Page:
9.05.16  Does Your Parent Need An Alzheimer’s Care Plan by Mary Yamin-Garone

 

Good afternoon. Welcome to Demystifying Alzheimer’s. I’m your hostess Mary Yamin-Garone

Today’s topic is “Does Your Parent Need an Alzheimer’s Care Plan?”

If your parent has been diagnosed with Alzheimer’s, your life—and theirs—will change dramatically. One way to deal with those changes is to design an Alzheimer’s care plan.

The question becomes how do you know if your parent needs such a plan? Perhaps your father hasn’t been shaving or opening his mail. Maybe your mother’s clothes are wrinkled and she’s missed several hair appointments. Or you’ve noticed bruises or burns on their arms or legs.

When questioned, your parents are quick to tell you everything is fine. They tell you there’s no need to worry but you know better. After being independent and self-sufficient for so long, it’s hard for your parents to acknowledge that they can’t do things for themselves—especially to their children.

Here are some warning signs that your parents may need help.

They are having trouble with—or can’t perform—routine activities of daily living (ADL), including:

  • Bathing
  • Dressing and grooming
  • Toileting
  • Walking
  • Eating
  • Cooking
  • Cleaning
  • Handling their finances
  • Transferring or moving from one place to another, such as from the bed to the chair or getting up from a seated position.

Changes in their physical appearance also can be an indicator that they could use some assistance.

  • Noticeable weight loss. This could be due to difficulty eating and/or shopping for food, trouble following a recipe, holding utensils or operating the stove.
  • Sloppy appearance, wearing the same clothes or inappropriate clothing
  • Noticeable decline in grooming habits and personal care. For example, there’s a noticeable unpleasant body odor.
  • Black and blue marks or bruises on their body that might be the result of falling
  • Noticeable burns on their skin may indicate they have experienced problems cooking

Certain physical clues around your parents’ house also may be a red flag:

  • The yard has not been taken care of as it normally would; another sign that they’re having difficulty completing regular tasks.
  • The inside of their house hasn’t been maintained or cleaned the way it normally would. Dirty laundry is piling up and there’s a lot of clutter; more signs that your parents may be having difficulty completing routine tasks.
  • Their car has dents and scratches that could mean their driving ability is impaired.
  • Carpet stains that may be the result of dropping or spilling things.
  • There is a smell of urine in the house. This could be a sign of incontinence.
  • Noticeable burn marks on their pots and pans might be an indication that they forgot they had food on the stove and left it burning.
  • Unopened mail/unpaid bills could be another signal that your parents are having difficulty completing routine tasks.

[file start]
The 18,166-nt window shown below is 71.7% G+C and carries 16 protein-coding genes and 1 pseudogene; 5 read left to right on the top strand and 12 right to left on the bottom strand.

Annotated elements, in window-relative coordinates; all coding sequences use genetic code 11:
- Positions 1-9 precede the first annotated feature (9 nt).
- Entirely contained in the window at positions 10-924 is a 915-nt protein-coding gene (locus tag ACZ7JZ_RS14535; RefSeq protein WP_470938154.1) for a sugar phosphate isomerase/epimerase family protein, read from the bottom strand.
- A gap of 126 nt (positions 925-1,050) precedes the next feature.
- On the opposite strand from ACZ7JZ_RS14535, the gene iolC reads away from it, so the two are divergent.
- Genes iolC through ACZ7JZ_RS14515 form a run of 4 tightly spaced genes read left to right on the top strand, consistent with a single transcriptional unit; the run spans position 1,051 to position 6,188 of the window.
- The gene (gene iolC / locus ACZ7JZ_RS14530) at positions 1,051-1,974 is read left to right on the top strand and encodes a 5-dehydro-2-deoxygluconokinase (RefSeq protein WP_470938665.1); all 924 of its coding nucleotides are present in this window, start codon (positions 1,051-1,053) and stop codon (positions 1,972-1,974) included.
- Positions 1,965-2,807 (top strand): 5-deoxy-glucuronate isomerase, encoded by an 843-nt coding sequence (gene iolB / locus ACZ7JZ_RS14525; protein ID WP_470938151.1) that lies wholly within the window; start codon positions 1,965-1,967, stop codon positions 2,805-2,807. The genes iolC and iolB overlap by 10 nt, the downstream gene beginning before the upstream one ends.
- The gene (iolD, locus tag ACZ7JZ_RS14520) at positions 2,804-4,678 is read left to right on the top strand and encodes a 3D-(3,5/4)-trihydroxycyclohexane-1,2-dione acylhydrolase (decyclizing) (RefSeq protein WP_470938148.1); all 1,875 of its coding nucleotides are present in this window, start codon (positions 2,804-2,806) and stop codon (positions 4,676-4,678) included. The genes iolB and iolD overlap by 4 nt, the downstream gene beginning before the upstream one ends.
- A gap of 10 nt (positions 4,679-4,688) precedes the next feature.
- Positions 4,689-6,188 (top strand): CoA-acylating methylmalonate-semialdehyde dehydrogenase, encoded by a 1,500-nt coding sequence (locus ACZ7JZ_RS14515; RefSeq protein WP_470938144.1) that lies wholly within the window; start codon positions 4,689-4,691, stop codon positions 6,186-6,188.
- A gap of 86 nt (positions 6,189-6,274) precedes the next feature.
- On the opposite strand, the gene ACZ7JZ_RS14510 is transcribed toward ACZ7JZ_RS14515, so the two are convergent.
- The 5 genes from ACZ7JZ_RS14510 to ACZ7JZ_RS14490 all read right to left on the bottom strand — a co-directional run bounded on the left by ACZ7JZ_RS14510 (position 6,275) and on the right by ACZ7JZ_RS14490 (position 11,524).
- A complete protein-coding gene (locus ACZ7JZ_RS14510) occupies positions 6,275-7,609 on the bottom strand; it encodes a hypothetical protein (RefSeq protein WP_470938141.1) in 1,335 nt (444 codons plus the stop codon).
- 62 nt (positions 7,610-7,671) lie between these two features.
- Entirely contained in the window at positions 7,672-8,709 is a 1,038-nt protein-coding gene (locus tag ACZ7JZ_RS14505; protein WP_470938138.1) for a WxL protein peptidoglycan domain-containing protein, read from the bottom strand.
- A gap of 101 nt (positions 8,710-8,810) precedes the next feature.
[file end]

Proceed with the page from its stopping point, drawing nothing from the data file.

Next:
• Unfilled prescriptions, filled bottles or ones that need refilling more frequently may mean that mom or dad is forgetting to take their medications or they are taking more than the prescribed dosage.
  • Low supply of food on hand or there is spoiled food in their refrigerator

Your parents may be exhibiting some unusual behavior, such as

  • They don’t seem to have any drive or motivation to do simple, routine tasks.
  • They’ve stopped answering the phone or returning your phone calls.
  • They have become physically and/or verbally abusive.
  • They are missing important appointments.
  • They have lost interest in hobbies, activities, visiting friends or attending worship services.

You may notice some warning signs that your parents are beginning to experience cognitive impairment, including:

  • Consistent lapses in memory
  • Confusion
  • Loss of reasoning skills
  • Difficulty performing familiar tasks
  • Repeatedly misplacing things
  • Frequently getting lost while they are walking or driving
  • Repetitive speech
  • Inability to complete a sentence
  • Rapid mood swings or changes in their behavior
  • Changes in their personality
  • Difficulty remembering names of familiar people, places or objects
  • Loss of initiative

If you see your parents experiencing any of these indicators it might be time to talk to them about their care needs. Implementing an Alzheimer’s care plan might be the best way to guarantee the highest quality of life for your parents and give you peace of mind.

That’s all for today. Thanks for listening. I hope you found this information helpful.

Join me next time for more Demystifying Alzheimer’s.

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About Lillian Cauldwell

Own and operate an Internet Talk Radio Network for 10 years, 2005 to Present Published Author of Non-Fiction Book, 1996, "Teenagers! A Bewildered Parent's Guide. Published Author of several fiction books, 2006 "Sacred Honor" and 20010 "The Anna Mae Mysteries: The Golden Treasure." Playwright of Theater of the Absurd and Black Comedies. Screenwriter, Black Comedies